Double Standards in the Fight Against Terror

by Harun Yahya

Article 5 of NATO was first invoked following the horrifying terror attacks on September 11, 2001. NATO member countries accordingly regarded that terror attack as an attack on themselves and decided to act together as one. The question of terror, which had not been so much to the fore until that time, became NATO’s main preoccupation thereafter. There would now be no distinction between the world’s terror groups, and the fight against all terror groups would be waged collectively. In the wake of that decision, the U.S. drew up lists of terror organizations. They included the PKK, which perpetrates bloody acts of terror in Turkey.

However, the list published by the EU was rather different. Separatist groups in Europe and radical groups in the Middle East appeared on that list, but not the PKK. Members of the PKK were still able to use European capitals as bases, organize anti-Turkish demonstrations on the streets of Europe and make use of those countries’ publishing and broadcasting organizations. The EU may have corrected that ‘error’ following pressure from Turkey in April 2002, but the PKK terror organization continued to be funded by various bodies in European capitals and continued to be illicitly supported by various means.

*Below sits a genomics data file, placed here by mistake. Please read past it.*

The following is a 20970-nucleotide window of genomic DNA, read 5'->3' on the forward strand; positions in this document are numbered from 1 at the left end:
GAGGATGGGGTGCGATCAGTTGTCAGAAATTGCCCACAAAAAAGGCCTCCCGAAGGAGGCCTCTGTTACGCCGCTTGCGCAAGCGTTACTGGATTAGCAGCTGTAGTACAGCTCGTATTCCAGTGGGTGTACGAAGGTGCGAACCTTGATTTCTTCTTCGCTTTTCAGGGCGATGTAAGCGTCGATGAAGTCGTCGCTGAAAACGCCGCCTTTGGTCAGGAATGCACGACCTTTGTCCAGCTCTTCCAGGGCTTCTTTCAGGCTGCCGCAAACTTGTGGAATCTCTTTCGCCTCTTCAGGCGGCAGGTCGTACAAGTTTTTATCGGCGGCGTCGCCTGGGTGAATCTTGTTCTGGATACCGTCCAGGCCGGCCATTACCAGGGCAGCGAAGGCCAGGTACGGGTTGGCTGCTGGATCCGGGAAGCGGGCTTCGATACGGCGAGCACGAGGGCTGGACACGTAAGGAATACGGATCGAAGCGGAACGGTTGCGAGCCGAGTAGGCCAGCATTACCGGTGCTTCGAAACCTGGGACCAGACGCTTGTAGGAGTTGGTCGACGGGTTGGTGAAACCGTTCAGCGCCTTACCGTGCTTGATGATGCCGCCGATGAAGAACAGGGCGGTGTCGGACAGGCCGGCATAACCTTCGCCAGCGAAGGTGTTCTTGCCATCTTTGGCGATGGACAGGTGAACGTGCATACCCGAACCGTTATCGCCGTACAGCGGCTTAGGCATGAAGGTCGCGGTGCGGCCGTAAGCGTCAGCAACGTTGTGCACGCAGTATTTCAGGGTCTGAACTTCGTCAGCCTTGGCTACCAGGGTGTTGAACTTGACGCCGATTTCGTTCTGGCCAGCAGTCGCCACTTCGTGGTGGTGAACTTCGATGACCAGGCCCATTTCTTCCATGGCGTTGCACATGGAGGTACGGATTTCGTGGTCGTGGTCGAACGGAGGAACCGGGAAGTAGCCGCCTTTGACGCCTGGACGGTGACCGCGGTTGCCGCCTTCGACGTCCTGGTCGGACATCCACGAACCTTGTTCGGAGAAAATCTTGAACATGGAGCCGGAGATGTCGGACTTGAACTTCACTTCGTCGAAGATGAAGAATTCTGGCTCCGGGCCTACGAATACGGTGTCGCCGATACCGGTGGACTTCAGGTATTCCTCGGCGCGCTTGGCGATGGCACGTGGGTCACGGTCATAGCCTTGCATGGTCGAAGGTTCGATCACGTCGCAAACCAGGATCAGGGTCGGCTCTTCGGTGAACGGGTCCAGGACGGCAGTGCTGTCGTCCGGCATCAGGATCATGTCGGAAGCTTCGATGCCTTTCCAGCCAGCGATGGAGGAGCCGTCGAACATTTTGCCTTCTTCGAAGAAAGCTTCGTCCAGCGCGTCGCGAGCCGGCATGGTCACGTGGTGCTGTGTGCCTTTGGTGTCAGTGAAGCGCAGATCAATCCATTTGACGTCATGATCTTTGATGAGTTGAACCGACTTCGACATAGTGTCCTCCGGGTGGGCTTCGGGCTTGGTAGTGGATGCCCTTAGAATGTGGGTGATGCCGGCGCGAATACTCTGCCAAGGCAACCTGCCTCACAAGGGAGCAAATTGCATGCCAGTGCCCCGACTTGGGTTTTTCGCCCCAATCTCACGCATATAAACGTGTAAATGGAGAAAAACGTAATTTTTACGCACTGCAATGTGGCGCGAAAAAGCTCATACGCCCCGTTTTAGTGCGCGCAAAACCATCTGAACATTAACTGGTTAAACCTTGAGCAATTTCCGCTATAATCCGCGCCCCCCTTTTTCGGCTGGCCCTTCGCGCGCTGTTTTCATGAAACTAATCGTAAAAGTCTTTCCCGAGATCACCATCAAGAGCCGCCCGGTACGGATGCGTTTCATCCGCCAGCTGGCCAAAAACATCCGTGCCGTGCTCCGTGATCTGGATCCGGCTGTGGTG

This double standard is less blatant today, but is still going on. That is why one part of the press and various people literally acting as spokesmen for certain countries have for those reasons therefore tried to give a very different impression that there has been a ‘civil war’ raging in Turkey for the last few months. That also includes certain circles in Turkey.

Let us now have a look at what has been happening in Turkey in recent months: Anti-terror operations in the southeast of Turkey began in September 2015. The PKK had long been known to have installed itself in various parts of the southeast; yet the dire situation in the region became much clearer once the operations began. It was then realized that the PKK had turned certain districts in the southeast literally its own bases, and the state had literally lost all influence in those regions. Turkish flags had been taken down and the population had been forced into dependence on the PKK. Local people in the region were forced to live in the shadow of the guns, while their homes, mosques and coffee houses were turned into places to store equipment. The PKK had begun to establish blatant sovereignty over parts of Turkish territory.